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In February, Bright Green launched a brand new series of events – the Bright Green Debates.

Once a fortnight, Bright Green is bringing together leading figures on the left to discuss and debates the biggest issues of the day. These fortnightly debates will feature panelists from across progressive political parties, trade unions, the media, social movements and the arts.

So far, we’ve hosted two of these. Here is a rundown of the best bits of the debate so far.

Tribune staff writer and A World to Win podcast host Grace Blakeley called for school safety to be subsidised instead of private profit

NUS President Larrissa Kennedy argued that the so-called free speech crisis is a manufactured crisis

Green Party of England and Wales education spokesperson claimed the government has used the Covid-19 pandemic as an opportunity for corruption and privatisation

National Education Union joint general secretary Mary Bousted argued Tory policy is jeopardising a safe re-opening of schools

Scottish Green Party co-leader Lorna Slater made the case for proportional representation

Tribune editor Ronan Burtenshaw argued that Scottish independence isn’t necessarily the road to socialism

NHS doctor and campaigner Sonia Adesara argued that our pharmaceutical model is corrupt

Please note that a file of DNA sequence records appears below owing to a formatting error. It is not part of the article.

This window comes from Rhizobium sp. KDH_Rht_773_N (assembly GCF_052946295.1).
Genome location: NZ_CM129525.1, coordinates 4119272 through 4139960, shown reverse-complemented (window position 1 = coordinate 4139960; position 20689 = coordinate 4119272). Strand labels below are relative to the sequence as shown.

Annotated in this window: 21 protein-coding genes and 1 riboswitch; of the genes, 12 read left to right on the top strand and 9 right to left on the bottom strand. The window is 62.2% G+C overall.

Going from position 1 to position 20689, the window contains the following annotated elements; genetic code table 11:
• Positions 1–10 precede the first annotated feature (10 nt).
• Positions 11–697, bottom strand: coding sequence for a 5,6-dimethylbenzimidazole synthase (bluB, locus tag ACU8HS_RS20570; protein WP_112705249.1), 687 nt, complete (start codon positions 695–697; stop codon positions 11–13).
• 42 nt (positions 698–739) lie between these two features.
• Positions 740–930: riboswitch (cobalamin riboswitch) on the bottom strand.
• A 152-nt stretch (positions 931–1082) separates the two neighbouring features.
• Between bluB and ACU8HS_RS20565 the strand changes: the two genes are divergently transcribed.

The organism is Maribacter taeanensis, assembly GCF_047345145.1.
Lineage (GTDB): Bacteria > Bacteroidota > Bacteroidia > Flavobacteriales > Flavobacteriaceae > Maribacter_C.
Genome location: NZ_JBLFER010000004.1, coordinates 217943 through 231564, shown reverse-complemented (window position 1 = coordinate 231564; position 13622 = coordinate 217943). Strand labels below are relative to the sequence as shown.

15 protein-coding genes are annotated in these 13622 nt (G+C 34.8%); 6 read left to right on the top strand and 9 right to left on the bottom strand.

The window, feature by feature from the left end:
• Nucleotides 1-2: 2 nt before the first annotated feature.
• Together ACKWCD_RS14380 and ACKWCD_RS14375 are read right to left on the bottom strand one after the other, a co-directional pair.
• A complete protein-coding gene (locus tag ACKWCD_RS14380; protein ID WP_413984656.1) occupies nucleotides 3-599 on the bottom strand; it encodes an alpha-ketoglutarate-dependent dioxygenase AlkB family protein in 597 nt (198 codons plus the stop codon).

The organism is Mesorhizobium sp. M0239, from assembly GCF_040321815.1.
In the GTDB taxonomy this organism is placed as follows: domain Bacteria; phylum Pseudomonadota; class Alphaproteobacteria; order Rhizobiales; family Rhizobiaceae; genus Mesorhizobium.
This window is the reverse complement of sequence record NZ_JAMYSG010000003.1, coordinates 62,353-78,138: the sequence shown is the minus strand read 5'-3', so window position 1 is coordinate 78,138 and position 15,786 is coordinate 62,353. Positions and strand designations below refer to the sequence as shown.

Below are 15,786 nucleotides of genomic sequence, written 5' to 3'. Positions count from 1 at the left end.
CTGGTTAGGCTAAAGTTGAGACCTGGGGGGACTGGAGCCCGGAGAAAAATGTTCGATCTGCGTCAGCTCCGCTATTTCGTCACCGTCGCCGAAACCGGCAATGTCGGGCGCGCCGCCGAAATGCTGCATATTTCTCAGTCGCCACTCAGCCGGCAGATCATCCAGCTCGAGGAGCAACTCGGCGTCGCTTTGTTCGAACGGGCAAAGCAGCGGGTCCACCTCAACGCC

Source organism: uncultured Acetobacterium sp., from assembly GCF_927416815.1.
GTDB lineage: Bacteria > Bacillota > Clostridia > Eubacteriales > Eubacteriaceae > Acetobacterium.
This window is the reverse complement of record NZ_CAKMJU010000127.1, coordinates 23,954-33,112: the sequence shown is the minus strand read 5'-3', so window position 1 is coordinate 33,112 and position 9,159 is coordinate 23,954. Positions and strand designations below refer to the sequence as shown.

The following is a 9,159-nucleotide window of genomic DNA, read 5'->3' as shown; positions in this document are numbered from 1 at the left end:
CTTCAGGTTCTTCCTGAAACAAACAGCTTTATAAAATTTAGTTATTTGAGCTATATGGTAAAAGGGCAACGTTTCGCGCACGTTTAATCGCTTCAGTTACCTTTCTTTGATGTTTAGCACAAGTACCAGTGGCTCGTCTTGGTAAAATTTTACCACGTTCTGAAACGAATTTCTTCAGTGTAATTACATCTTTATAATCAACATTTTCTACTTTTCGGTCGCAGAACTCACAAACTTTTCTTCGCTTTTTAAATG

Global Justice Now Director Nick Dearden called for an end to vaccine apartheid

John Rees argued that Matt Hancock’s NHS reforms would lead to further privatisation

The National’s digital content and audience editor made the case for a second Scottish independence referendum

Wales Green Party leader argued that the so-called ‘free speech crisis’ is a distraction out of Donald Trump’s playbook

You can watch the first of the Bright Green Debates with Ronan Burtenshaw, Vix Lowthion, Lorna Slater, John Rees and Lorna Webster here. The second of the Bright Green Debates with Grace Blakeley, Larissa Kennedy, Mary Bousted, Nick Dearden, Anthony Slaughter and Sonia Adesara can be watched here. You can find all the details for the forthcoming debates here.

PS. We hope you enjoyed this article. Bright Green has got big plans for the future to publish many more articles like this. You can help make that happen. Please donate to Bright Green now.